Limitations on a Female African in Nervous Conditions
In Nervous Conditions, the main character, Tambudzai, feels restricted within her family and culture because she is female. The people of Rhodesia assert very traditional roles for men and women; the women cook and clean, while the men go to school and earn money. In this culture, females are not supposed to desire an education or a career, they are to get married and be a good homemaker. Tambu decides not to abide by this way of life, the life her mother and father expect of her. She is eager to leave the homestead and live a British life. What she doesn’t realize is that she is at the lower end of the spectrum because she is a female and an African. She is treated unequally within her own society because she is female, and she will be treated unequally in a British society because she is African. Even if her family permits her to attend school, what will she be able to achieve with her education? Tsitsi Dangarembga, in Nervous Conditions, conveys the idea that the society that introduces opportunities for a better education for African women, is the same society that limits these women’s potential. She does this through the British education system in Rhodesia, the patriarchal role of women in the Rhodesian culture, the...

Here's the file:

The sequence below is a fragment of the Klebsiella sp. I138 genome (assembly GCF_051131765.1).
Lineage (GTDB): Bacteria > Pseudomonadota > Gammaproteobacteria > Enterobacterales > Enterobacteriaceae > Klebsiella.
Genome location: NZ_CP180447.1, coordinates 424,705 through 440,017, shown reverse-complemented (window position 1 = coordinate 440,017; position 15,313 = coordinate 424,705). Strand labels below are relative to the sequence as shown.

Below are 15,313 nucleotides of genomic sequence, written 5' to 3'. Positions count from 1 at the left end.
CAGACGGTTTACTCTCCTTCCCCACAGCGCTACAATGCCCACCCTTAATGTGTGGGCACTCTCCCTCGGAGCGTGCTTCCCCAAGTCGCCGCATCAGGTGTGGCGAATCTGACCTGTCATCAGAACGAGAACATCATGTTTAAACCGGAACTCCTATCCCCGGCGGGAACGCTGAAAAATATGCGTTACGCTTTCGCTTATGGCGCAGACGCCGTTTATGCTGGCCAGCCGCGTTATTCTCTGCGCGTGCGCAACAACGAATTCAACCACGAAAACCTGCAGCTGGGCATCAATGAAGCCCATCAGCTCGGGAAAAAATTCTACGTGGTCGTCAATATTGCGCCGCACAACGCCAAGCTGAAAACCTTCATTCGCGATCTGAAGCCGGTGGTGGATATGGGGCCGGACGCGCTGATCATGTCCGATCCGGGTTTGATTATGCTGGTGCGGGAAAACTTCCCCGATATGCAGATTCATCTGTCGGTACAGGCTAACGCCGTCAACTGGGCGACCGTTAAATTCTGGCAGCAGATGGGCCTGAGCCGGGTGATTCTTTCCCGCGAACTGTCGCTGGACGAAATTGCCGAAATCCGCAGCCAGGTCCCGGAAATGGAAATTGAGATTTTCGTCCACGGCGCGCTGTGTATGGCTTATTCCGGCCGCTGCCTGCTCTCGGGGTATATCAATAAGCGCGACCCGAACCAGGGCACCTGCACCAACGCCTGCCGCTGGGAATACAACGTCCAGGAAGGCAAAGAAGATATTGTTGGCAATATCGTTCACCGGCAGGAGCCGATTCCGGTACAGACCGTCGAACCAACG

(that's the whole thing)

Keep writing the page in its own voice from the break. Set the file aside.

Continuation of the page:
Join Now to View Premium Content
GradeSaver provides access to 793 study guide PDFs and quizzes, 5712 literature essays, 1655 sample college application essays, 220 lesson plans, and ad-free surfing in this premium content, “Members Only” section of the site! Membership includes a 10% discount on all editing orders.
Already a member? Log in